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New Name Means Similar Result on the Pond

03/10/2017, 8:45am MST
By Greg Bates

Connor Banks Shot a Guy has been one of the best in Eagle River

Don’t let the unusual name fool you — the players on Connor Banks Shot a Guy are pretty serious when it comes to pond hockey.

The team — sporting its new name this year — has competed six years in the Labatt Blue/USA Hockey Pond Hockey National Championships in Eagle River, Wisconsin, and has its routine down pat.

“We have bed times,” team captain Gary Cwik said.

Chris Chojnowski is the one who tries to keep his teammates in line. He usually sets a midnight curfew, depending on what time the team’s morning game starts. But the 26- to 34-year-olds aren’t real responsive to the set bed times, especially while on vacation from work.

“We like to push it,” Cwik said. “Once he goes to bed, we’ll go until 1, 1:30.”

What the guys are doing must be working, because in the last six years, they’ve won two championships and finished as runners-up twice.

“We’re about 55 percent business, 45 percent fun,” said Chojnowski, who is referred to by teammates as “Dad” at 33 years old. “When you’re winning and keep on playing, when you get out there for the playoff games — it starts getting a little more quiet and little bit more, I don’t want to say intimate. But you definitely get to see the ice a little bit more, get to watch the other teams. It’s too much fun.”

The guys from Connor Banks Shot a Guy — a reference to the cult hockey film “Mystery, Alaska” — took home the Bronze 21+ Division title twice, and in 2016 moved up to Intermediate 21+. The team finished runner-up last year.

“We wanted a little more challenge,” said Chojnowski, who has played in the pond hockey championships for eight years. “It’s not a big change, but it’s refreshing to step up.”

Bringing home the championship cup and banner has been a major point of pride for the guys on the team.

“It was great, nothing beats it,” Chojnowski said. “Especially with the trophies, a few of us have gotten married through the years, so those were all wonderful centerpieces at the weddings.”

Unfortunately, Connor Banks Shot a Guy came up just one win shy of a title again in 2017. The team advanced to the championship of Intermediate 21+ but fell 7-4 to Sharp Dressed Men.

The team, which hails from Chicago and surrounding suburbs, has one goal in mind every year when it makes the 5 ½-hour drive to northern Wisconsin.

“We like to joke around and despite the fact that we’re hanging out, having beers, this is a business trip,” Cwik said. “It’s a business trip.”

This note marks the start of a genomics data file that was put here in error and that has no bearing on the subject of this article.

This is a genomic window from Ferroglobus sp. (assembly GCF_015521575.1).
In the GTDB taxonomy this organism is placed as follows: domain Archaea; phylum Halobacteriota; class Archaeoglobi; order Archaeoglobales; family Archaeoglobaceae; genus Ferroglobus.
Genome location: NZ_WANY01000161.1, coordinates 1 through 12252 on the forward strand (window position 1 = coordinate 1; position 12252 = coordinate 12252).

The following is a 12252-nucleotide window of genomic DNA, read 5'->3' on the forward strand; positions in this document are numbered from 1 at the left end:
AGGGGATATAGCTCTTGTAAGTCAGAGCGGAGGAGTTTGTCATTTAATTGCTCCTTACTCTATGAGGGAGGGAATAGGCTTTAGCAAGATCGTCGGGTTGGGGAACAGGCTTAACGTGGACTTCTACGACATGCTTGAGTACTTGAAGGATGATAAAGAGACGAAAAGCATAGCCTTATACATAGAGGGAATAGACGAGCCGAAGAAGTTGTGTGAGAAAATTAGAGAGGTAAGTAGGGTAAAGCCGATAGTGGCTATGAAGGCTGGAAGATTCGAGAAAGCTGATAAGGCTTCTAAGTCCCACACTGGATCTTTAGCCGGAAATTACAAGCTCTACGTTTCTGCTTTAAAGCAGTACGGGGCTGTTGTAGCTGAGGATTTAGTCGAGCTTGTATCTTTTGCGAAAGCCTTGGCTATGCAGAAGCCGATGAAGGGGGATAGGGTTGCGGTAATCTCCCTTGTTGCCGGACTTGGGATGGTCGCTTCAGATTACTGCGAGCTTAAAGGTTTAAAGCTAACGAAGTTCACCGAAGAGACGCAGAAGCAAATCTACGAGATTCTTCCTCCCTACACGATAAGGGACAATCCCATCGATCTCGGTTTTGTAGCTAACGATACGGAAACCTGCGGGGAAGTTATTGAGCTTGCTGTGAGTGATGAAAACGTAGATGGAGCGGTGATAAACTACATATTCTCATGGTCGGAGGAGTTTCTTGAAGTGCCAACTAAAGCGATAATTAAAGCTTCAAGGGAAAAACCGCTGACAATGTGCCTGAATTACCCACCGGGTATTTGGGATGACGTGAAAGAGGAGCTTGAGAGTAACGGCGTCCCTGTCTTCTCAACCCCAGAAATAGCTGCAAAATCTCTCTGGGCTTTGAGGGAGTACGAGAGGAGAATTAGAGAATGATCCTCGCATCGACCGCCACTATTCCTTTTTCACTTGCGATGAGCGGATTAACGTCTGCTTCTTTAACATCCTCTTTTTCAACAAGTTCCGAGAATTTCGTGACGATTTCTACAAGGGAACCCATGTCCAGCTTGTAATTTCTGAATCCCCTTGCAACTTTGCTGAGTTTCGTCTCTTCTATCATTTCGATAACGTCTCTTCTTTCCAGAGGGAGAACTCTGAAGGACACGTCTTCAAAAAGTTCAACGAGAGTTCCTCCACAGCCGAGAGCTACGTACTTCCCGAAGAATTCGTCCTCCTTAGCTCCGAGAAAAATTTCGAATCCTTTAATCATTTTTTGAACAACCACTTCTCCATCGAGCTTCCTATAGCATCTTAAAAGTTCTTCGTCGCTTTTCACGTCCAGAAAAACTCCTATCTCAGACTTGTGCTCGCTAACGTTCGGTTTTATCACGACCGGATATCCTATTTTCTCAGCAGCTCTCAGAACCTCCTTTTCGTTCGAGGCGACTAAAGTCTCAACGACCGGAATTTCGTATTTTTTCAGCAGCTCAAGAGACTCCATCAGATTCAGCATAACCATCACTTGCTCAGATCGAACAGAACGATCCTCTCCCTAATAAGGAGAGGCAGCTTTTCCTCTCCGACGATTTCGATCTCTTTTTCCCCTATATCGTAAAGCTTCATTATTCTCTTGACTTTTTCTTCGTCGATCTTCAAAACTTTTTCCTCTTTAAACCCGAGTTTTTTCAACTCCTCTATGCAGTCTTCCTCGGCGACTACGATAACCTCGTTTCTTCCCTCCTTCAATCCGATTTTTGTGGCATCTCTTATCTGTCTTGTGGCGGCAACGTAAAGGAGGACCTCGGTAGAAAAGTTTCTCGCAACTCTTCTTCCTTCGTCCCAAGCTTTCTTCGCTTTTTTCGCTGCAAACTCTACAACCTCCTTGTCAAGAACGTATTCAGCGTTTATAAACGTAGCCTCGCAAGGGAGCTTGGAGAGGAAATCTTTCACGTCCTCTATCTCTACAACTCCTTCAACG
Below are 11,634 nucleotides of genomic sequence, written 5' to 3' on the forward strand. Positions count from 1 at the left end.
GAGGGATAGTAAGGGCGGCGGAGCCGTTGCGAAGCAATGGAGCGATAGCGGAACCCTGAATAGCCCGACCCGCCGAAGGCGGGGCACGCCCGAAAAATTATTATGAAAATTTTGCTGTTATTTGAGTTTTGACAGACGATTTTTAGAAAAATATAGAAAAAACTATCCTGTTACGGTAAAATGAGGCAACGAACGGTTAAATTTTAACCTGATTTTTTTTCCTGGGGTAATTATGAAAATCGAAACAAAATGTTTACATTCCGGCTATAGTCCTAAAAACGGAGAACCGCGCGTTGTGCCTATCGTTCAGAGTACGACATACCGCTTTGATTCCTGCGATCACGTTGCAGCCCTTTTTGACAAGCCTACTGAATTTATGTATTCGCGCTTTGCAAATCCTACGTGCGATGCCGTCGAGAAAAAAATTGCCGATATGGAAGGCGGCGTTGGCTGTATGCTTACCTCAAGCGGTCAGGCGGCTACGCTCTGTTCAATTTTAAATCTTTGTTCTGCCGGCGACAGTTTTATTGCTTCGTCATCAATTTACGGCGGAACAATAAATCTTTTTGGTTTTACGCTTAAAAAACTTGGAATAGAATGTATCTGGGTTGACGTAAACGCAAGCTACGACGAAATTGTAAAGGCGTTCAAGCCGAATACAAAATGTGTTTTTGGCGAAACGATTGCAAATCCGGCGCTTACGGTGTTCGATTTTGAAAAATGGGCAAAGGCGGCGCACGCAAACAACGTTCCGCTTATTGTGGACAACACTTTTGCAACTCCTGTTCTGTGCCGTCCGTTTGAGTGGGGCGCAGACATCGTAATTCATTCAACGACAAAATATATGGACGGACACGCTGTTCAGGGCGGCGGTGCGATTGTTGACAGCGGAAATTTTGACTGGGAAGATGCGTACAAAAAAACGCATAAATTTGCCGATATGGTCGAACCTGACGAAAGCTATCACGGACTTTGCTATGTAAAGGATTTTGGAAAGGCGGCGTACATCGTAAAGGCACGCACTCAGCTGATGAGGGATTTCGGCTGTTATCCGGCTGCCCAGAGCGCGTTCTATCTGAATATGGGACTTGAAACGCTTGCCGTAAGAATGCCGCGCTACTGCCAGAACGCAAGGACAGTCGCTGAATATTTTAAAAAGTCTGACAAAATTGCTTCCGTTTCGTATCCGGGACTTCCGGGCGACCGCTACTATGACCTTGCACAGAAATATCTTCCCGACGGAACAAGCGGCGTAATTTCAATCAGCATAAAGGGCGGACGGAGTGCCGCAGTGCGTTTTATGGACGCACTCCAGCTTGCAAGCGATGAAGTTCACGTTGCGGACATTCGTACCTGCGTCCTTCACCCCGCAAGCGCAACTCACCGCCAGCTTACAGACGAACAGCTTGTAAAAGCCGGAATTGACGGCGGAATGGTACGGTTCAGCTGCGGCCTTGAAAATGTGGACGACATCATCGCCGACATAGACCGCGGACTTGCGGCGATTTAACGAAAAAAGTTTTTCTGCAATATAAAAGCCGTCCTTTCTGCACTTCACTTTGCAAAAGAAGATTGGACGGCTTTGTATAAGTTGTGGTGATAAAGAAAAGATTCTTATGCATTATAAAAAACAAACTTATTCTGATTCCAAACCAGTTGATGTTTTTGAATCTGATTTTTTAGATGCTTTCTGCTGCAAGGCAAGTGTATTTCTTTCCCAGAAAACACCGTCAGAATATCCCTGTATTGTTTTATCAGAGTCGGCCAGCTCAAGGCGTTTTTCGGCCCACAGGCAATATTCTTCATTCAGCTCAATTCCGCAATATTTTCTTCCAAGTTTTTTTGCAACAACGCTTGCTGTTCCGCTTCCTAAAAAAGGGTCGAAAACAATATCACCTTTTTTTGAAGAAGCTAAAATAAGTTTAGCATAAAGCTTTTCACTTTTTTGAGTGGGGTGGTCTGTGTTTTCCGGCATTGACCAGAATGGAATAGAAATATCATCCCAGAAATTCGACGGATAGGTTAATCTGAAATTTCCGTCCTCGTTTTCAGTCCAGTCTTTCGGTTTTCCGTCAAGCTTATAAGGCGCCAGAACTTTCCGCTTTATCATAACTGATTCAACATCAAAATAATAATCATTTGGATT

“We have a good time,” Chojnowski said. “After the second game, we just grab our cases of Labatt and start watching the other games and hang out. Look around here, this is just unbelievable. All the new guys we brought up, they’re instantly hooked.”

Most of the guys on the team are pond hockey veterans, though. Five of the seven players have played all six years with the team and know how to win outdoors.

“Some of us had come up beforehand, but had obviously told us about it and let us know about the camaraderie, playing outdoors and it’s gotten bigger and bigger every year,” Cwik said. “It’s got to a point where we just love it. It’s something we look forward to, like an annual friends’ trip kind of thing.”

Connor Banks Shot a Guy knows exactly what to expect on the ice each year. The team plays the same goalie, two defensemen and two shifts of two wingers. All the guys compete together in an adult league around Chicago, so the players know one another’s games quite well.

“We have nice balance and everybody working together as well,” Cwik said.

Some of the guys played together in high school and others got into the circle of friends through playing adult league hockey over the years.

“We kind of cherry pick who we like most,” Cwik joked. “That’s the group of seven that we bring up.”

It’s a group that enjoys traveling to Eagle River every year for a three- to four-day weekend away with friends who are fellow hockey nuts.

“We can’t think of anything else to do in February,” Chojnowski said. “As soon as the tournament ends, we’re ready to book — start looking at the cabins and looking for the new year coming up.”

Story from Red Line Editorial, Inc.

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